Strangely, the last miscarriage was the toughest to deal with. While pregnant, I had every symptom that you would consider normal for a pregnancy. I had morning sickness every morning. My chest hurt. I felt pregnant. At the 8 week scan, we were so excited, that my partner and daughter were there to see the little heartbeat on the screen. It came as a complete and utter shock when I was told that it wasn’t a viable pregnancy and that a miscarriage was in the process of happening. Instead of meeting my little baby, I had to organize a trip to the hospital to have a procedure performed to remove everything. I was so shocked. I couldn’t believe it was happening again and that I couldn’t tell it wasn’t viable. I felt like I got everyone’s hopes up for nothing.
I truly felt like I had let down two people I love with all my heart. I felt completely broken.
The last pregnancy was my last attempt at falling pregnant before I gave up. It had taken a toll on me, and mentally, I couldn’t go through it again. My doctor even advised to give up and travel instead as they had done everything they could.
I grieved. I had to accept that my daughter would never have a sibling. I had to get on with my life and learn to appreciate what I had.
And so I did. For the first time in 2 years, I stopped being so obsessed with trying to get pregnant and knowing what day in the cycle it was. I stopped tracking symptoms. I gave up. I shifted my focus to my family. It was Christmas, so it was easy to do. I was so busy. After Christmas, I decided I would tackle some projects around the house that I had been delaying. I also started to plan that holiday I had always wanted to go on, but never could because I was saving up for when the baby arrived.
It was during this time, that I actually discovered I was pregnant again. This time round, I didn’t even want to tell my partner. I couldn’t do it to him again. I was so scared it would end in disappointment. It really didn’t take him long to guess though. He knows me too well, much to my frustration at the time. I was trying to protect him. At the 8 week scan, I went on my own. I couldn’t repeat what had previously happened. A heartbeat was pulsing on the screen. I was so relieved. I was warned not to get too excited until I was further along in the pregnancy.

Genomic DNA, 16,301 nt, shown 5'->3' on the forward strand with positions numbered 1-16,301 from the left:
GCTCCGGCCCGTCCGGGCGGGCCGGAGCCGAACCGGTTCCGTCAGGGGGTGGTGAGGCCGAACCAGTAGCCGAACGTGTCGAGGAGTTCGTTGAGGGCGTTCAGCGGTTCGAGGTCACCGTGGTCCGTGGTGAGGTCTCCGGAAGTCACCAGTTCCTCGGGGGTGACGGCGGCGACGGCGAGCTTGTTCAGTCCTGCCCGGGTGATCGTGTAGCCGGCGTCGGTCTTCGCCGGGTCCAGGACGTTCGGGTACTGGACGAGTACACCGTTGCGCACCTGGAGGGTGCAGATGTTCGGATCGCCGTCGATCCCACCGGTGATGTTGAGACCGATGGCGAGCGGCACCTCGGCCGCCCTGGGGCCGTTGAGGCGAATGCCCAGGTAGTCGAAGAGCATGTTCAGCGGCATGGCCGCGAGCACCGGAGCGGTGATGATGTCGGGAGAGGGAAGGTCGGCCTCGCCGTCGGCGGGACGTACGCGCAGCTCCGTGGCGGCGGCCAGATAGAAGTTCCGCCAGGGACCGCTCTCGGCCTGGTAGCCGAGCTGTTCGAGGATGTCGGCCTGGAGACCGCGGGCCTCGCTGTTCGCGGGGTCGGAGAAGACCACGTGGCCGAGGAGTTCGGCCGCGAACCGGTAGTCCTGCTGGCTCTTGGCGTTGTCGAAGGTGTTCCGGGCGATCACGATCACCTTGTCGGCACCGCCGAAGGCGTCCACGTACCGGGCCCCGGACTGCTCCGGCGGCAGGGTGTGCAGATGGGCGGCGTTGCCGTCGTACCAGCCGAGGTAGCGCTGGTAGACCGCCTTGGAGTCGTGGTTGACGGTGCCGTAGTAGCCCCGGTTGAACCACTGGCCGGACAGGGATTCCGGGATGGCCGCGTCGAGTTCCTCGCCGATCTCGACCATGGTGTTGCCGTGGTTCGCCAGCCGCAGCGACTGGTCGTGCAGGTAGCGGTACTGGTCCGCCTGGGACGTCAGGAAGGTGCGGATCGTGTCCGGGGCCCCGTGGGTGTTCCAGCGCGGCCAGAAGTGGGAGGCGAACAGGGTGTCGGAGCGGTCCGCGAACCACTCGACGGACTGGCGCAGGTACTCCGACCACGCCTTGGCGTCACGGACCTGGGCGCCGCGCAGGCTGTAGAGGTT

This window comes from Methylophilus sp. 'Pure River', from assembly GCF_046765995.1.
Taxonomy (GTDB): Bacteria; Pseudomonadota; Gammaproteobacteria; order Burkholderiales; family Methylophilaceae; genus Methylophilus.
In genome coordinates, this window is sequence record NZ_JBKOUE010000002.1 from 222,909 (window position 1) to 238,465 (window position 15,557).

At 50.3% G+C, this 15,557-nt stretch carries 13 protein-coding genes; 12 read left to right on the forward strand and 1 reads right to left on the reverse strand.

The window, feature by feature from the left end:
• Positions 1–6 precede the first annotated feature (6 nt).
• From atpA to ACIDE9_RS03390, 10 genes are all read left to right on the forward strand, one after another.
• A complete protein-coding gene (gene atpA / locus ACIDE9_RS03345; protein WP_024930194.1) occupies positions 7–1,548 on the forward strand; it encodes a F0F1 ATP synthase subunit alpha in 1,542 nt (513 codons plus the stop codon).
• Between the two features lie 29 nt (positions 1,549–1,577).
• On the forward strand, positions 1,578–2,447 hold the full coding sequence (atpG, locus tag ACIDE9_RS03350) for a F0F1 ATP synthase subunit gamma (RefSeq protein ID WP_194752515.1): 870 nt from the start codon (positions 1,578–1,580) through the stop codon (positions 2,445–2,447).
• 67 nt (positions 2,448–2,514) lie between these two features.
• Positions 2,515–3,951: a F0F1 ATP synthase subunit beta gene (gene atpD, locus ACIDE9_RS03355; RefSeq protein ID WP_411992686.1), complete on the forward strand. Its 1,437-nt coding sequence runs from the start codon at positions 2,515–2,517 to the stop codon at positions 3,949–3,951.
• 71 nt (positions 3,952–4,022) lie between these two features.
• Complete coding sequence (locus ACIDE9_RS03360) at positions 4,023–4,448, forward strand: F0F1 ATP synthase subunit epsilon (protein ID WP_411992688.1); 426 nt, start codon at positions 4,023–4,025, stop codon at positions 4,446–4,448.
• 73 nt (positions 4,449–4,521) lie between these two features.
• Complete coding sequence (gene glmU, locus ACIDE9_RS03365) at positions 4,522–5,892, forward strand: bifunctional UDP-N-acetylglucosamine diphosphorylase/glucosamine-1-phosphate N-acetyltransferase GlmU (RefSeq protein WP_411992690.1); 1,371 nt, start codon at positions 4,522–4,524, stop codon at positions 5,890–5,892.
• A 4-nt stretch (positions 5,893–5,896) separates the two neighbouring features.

Every test, and every scan showed positive results. The baby was healthy.
The previous miscarriages scarred me though. I had lost pregnancies so many times previously, that, this final time, I was scared I would lose it too.
The pregnancy did result in a beautiful baby girl. I still can’t believe she is in our lives. Our little miracle baby.
Why, have I gone on to tell all of this? I have written this out and have shared it, because I truly hope that what I have gone through can help someone.
Miscarriage is not often talked about, and sadly for the couple going through it, it can feel like they are all alone. You are not alone. Believe me. I know what you are going through. I know the pain, the powerless feeling you have, when no matter how much you want the pregnancy, you can’t stop nature. If you are going through this now, I wish you strength to get through your sadness and I hope that your future has a happy ending too. If you know someone who has gone through this, just let them talk and cry it out. Any loss deserves some level of grief. Be there for them and support them, even if you don’t know what to say, just listen.